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Home / Latest News / When ‘grownupness’ becomes a career defining masterclass in insecurity

When ‘grownupness’ becomes a career defining masterclass in insecurity

When, precisely, does one arrive at the place called ‘grown up’?

Eighteen? Twenty one? Or some other important milestone? Buying toilet bleach? Saying no to that fourth glass of wine because you’ve ‘got an early start in the morning’?

For me, it’s always been a career thing. Which is why, when two e-mails arrived in my in-box yesterday, my ‘grownupness’  – for want to a sharper term – sprung to mind.

They were, in fact, the same e-mail, forwarded by two correspondents, one my literary agent, Andrew, the other my co-ordinating lecturer, Nick – he who oversees my one-morning-a-week-in-term-time professional alter ego as a Creative Writing tutor at Cardiff University.

The e-mail was a request from our esteemed National Service Broadcaster, here in Wales, for ‘expert women’ to apply for a place at what looked like an exciting opportunity; a woman-centric masterclass in media –  in  radio and TV broadcasting, presenting and contributing, plus lots of ‘networking’ opportunities, to boot.

I was duly excited. After all, this was prime LBL territory, wasn’t it? I’ve dabbled in telly, I can network like an exocet missile and I’ve been popping up on BBC Radio Wales for years.

Yes, my day job is writing, and writing, and – yup – writing, but drag me from my crumb-strewn and fairy-lit burrow and I’m like a Duracell bunny – go me!

But was I ‘expert’ enough?  Serious enough? Inclined-to-smart-separates enough?

Most of all, was I grown up enough to do this?

For guidance, I harked back to my childhood. What did I want to be when I grew up?

Lots of things. A Vet. A biologist. A marine biologist (blame Jacques Cousteau). An advertising person (cleverly combining wordcraft with art, see?).

A meteorologist. A designer of greeting cards (whaattt?).  An actress (hmmm… it was a ‘difficult’ phase, that. Encouraged by a friend’s father. Who said he would pay for me to go to Rada which, at the time, seemed like the best bit of philanthropy, like, EVER. But looking back… well, maybe not quite that).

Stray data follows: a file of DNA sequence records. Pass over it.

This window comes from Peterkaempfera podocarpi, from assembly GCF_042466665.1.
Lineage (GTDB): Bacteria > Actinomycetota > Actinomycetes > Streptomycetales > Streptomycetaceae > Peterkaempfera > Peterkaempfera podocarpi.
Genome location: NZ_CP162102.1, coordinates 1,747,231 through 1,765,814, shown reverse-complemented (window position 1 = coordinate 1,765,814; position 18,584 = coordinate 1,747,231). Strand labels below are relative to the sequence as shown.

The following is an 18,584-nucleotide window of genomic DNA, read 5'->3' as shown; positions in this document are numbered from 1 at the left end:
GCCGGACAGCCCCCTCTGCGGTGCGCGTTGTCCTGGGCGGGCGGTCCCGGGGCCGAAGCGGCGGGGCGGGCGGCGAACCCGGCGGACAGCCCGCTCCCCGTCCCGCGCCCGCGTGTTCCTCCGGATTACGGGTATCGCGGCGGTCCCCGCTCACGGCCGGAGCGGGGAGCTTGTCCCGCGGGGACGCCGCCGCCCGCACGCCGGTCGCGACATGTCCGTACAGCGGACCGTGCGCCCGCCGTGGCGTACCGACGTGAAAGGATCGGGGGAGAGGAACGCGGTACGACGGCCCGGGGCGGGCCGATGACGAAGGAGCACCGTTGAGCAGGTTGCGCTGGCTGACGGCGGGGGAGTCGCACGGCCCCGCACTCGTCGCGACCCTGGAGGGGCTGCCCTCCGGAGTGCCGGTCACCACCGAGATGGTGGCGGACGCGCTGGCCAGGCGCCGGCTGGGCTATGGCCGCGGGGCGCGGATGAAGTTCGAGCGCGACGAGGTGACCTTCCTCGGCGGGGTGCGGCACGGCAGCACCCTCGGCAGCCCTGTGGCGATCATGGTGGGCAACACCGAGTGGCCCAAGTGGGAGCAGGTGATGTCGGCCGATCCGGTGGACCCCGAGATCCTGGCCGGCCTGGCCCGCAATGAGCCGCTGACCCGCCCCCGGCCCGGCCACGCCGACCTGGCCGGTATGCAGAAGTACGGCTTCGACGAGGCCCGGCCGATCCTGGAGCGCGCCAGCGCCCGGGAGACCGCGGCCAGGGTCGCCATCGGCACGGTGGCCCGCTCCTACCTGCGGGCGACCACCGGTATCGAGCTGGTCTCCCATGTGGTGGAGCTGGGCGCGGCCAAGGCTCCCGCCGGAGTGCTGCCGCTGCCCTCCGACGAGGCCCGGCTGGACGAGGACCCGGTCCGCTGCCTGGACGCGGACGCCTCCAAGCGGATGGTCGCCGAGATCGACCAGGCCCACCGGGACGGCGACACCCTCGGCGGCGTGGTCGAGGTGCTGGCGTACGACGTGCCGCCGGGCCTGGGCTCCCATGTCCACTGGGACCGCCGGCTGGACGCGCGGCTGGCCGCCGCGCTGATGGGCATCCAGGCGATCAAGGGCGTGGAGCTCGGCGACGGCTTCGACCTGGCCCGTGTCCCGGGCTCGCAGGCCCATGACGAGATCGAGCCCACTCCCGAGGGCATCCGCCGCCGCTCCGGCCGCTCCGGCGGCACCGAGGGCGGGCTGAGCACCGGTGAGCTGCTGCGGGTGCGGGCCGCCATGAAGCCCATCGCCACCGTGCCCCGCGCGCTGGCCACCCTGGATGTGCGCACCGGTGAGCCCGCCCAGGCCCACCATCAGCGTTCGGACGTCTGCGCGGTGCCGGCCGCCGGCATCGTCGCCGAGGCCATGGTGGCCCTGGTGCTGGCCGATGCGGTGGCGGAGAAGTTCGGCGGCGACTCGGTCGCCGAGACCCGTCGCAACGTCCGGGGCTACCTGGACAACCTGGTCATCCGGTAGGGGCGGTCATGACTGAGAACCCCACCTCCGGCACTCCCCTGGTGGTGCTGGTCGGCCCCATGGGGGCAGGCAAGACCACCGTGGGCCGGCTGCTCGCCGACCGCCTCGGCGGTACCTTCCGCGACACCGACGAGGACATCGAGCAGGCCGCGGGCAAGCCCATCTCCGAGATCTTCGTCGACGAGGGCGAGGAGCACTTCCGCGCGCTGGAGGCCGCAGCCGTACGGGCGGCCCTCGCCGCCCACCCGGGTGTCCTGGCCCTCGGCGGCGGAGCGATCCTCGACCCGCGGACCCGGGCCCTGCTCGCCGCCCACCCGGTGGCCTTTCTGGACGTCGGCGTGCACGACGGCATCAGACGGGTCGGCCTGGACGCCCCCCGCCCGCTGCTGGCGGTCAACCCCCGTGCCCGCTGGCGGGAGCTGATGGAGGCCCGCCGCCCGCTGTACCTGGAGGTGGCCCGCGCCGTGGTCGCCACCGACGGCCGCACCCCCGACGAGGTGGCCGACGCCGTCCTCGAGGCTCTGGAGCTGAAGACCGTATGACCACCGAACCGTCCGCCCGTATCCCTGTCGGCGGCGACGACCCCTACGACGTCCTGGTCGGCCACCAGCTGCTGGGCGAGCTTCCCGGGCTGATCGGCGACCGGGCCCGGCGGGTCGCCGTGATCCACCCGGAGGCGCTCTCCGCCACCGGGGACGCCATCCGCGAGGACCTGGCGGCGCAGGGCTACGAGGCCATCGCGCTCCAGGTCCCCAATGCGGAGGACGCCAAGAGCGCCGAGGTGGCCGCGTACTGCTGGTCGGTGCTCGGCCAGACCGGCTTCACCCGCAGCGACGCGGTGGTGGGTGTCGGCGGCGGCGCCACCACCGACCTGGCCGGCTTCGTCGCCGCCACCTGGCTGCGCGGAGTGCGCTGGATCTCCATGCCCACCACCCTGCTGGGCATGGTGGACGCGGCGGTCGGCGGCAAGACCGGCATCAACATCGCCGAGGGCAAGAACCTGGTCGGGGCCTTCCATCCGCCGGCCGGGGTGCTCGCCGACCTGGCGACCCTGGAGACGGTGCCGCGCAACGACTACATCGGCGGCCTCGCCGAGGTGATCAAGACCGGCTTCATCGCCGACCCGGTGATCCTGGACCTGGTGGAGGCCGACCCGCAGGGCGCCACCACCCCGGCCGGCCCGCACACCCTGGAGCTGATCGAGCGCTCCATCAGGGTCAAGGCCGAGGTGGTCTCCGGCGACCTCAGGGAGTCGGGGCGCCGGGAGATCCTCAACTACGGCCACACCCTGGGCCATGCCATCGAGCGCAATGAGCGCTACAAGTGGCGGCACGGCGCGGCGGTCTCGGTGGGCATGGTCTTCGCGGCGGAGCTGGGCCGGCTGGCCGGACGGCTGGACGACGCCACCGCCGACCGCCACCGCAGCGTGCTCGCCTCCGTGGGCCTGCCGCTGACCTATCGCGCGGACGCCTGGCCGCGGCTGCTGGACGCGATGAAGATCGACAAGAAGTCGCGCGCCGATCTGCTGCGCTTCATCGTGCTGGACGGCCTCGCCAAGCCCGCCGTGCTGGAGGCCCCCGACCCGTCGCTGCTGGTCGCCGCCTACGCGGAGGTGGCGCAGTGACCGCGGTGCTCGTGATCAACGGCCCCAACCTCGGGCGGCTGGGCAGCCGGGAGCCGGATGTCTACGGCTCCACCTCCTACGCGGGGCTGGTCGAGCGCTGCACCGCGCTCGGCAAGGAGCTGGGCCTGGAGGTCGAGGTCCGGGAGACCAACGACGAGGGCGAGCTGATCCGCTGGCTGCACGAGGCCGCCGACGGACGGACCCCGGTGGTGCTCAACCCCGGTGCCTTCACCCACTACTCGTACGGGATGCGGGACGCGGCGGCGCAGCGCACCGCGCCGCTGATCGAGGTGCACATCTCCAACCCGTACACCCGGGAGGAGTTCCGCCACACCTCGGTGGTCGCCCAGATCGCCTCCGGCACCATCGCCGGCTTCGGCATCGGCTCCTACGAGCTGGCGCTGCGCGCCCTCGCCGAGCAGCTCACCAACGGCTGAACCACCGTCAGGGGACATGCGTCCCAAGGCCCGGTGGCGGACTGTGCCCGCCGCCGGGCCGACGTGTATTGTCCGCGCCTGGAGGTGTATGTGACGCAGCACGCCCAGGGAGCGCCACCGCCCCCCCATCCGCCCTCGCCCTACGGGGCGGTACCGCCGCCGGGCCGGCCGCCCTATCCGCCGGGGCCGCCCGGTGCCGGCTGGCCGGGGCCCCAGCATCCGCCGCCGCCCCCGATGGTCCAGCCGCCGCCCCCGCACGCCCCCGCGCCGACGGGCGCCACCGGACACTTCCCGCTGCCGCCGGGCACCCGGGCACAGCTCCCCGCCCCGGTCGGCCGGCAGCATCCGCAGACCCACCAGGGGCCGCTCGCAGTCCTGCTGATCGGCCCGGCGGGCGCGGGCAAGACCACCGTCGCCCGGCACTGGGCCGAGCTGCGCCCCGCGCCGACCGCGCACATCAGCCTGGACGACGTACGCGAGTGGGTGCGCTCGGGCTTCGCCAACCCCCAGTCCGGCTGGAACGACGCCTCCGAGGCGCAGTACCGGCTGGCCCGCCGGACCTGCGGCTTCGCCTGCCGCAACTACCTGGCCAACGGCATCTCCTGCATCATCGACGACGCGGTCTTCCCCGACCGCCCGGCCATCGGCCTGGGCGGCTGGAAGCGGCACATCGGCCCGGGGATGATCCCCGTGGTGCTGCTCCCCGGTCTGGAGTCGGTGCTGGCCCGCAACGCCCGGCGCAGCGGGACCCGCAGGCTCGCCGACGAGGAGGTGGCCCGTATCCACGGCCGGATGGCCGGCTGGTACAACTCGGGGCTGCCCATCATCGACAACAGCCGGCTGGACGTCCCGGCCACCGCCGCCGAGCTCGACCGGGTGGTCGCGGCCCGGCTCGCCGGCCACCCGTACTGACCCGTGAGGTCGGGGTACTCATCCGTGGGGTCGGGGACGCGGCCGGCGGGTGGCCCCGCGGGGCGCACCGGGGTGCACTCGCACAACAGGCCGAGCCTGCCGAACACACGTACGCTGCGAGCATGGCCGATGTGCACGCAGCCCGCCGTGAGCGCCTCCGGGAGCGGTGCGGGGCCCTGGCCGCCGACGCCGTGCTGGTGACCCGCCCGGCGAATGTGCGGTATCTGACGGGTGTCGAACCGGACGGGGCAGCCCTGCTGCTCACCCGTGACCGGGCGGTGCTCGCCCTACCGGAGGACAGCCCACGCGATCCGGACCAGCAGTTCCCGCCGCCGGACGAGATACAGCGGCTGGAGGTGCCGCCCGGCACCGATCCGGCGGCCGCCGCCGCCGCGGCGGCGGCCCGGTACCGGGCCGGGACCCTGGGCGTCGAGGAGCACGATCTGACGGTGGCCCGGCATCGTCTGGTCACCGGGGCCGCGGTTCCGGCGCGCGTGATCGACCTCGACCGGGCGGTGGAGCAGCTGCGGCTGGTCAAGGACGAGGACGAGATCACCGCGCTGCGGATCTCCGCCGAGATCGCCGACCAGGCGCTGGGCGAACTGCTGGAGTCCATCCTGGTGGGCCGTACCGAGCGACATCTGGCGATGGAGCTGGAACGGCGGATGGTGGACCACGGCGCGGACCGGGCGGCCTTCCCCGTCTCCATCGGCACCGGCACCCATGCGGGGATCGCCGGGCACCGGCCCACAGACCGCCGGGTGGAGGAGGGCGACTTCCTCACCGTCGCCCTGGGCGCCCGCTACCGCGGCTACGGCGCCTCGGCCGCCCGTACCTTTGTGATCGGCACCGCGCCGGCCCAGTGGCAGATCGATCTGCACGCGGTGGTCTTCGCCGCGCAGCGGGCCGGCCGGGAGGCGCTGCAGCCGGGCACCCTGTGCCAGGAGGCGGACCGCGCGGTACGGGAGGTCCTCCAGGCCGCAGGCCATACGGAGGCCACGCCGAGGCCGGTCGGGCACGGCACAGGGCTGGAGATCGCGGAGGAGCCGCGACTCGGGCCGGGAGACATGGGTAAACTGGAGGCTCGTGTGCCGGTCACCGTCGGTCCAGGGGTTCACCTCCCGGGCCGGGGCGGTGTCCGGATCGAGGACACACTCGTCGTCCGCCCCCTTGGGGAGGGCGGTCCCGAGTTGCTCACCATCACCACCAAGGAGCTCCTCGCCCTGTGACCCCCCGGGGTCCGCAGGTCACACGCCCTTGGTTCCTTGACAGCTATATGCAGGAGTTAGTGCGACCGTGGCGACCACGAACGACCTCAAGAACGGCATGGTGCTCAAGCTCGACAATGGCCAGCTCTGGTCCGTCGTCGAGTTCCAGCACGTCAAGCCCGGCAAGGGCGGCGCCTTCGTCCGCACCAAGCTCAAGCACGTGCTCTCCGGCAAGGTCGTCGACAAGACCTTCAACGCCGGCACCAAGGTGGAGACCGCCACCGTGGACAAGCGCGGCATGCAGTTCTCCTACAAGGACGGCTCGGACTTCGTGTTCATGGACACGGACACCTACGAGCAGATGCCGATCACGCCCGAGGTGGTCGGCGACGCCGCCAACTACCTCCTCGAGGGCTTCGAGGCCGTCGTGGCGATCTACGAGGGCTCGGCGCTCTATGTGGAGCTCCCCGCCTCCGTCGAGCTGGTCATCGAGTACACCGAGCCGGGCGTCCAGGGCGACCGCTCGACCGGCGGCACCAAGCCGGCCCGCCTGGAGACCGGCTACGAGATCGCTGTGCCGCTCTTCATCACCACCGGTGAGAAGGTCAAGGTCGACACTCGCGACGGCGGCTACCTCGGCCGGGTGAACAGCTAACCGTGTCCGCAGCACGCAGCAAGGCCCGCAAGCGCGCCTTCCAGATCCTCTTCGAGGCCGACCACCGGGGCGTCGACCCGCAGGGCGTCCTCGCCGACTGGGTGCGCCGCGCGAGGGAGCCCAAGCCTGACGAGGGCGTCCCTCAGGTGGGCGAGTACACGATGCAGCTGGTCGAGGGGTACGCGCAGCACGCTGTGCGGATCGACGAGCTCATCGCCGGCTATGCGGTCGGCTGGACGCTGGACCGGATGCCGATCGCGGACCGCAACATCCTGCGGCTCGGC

An author. An author. And thrice more, an author. And belatedly – this thought struck me while becalmed at Barclays Bank – a Blue Peter presenter. 

God! Why hadn’t I thought of that before? I’d be perfect!

It was a conviction that never left me. Though my authorly ambitions burned most brightly (and still do) I also harbour the conviction that, had age not withered me ever so slightly, I’d have made a cracking Blue Peter presenter.

After all, I’d been on it as a child (as you’ll know, if you read me regularly) I could cut, stick and staple with the best of them, and though I might baulk at the idea of leaping out of speeding planes  or, indeed,  into Victorian sewers with a personality that was Tiggerish to the point of inciting violence, I embodied a BPP like no-one else I knew.

And clearly – CLEARLY – I still think that. I must do, because within seconds of the e-mails arriving (within seconds of each other, too – wasn’t that a sign?)  I was on the website, scanning the criteria, mentally ticking boxes. 

‘Passionate’. Tick. ‘2 minute piece to camera’. Easy tick, that one.

‘Bring your subject to life’. Tick. ‘Convey enthusiasm’.  Big tick.

Within seconds I was on it, pulling my CV from its  computer folder, dusting it down – it doesn’t travel much, only to book proposals, really – and planning the whats and whys and wherefores of my application talk.

And then I stopped. Because that word ‘expert’ bugged me. Did I qualify as an expert in my field?

I so obviously do – I have 35 books registered with the Public Lending Right office, don’t I? 

I’m also – not boasting, just saying so, to convince myself  – a 12 times Sunday Times bestselling author now. Plus I teach it, too –  with plenty of  that ‘passion and enthusiasm’. And yet, and yet… Do I really feel like I should be there? Feel clever enough, established enough, grown up enough?

The short answer, and one that’ll be familiar to women everywhere, is no. Not quite. Sort of. Um. Er.

I told Pete I might not apply because I already have the best job, EVER; that I was rather too busy with it to attend fancy ‘meeja’ masterclasses. But the truth is that I’d MAKE time, because I think I’d be good at it. But do I feel worthy of a place on it? Not sure…

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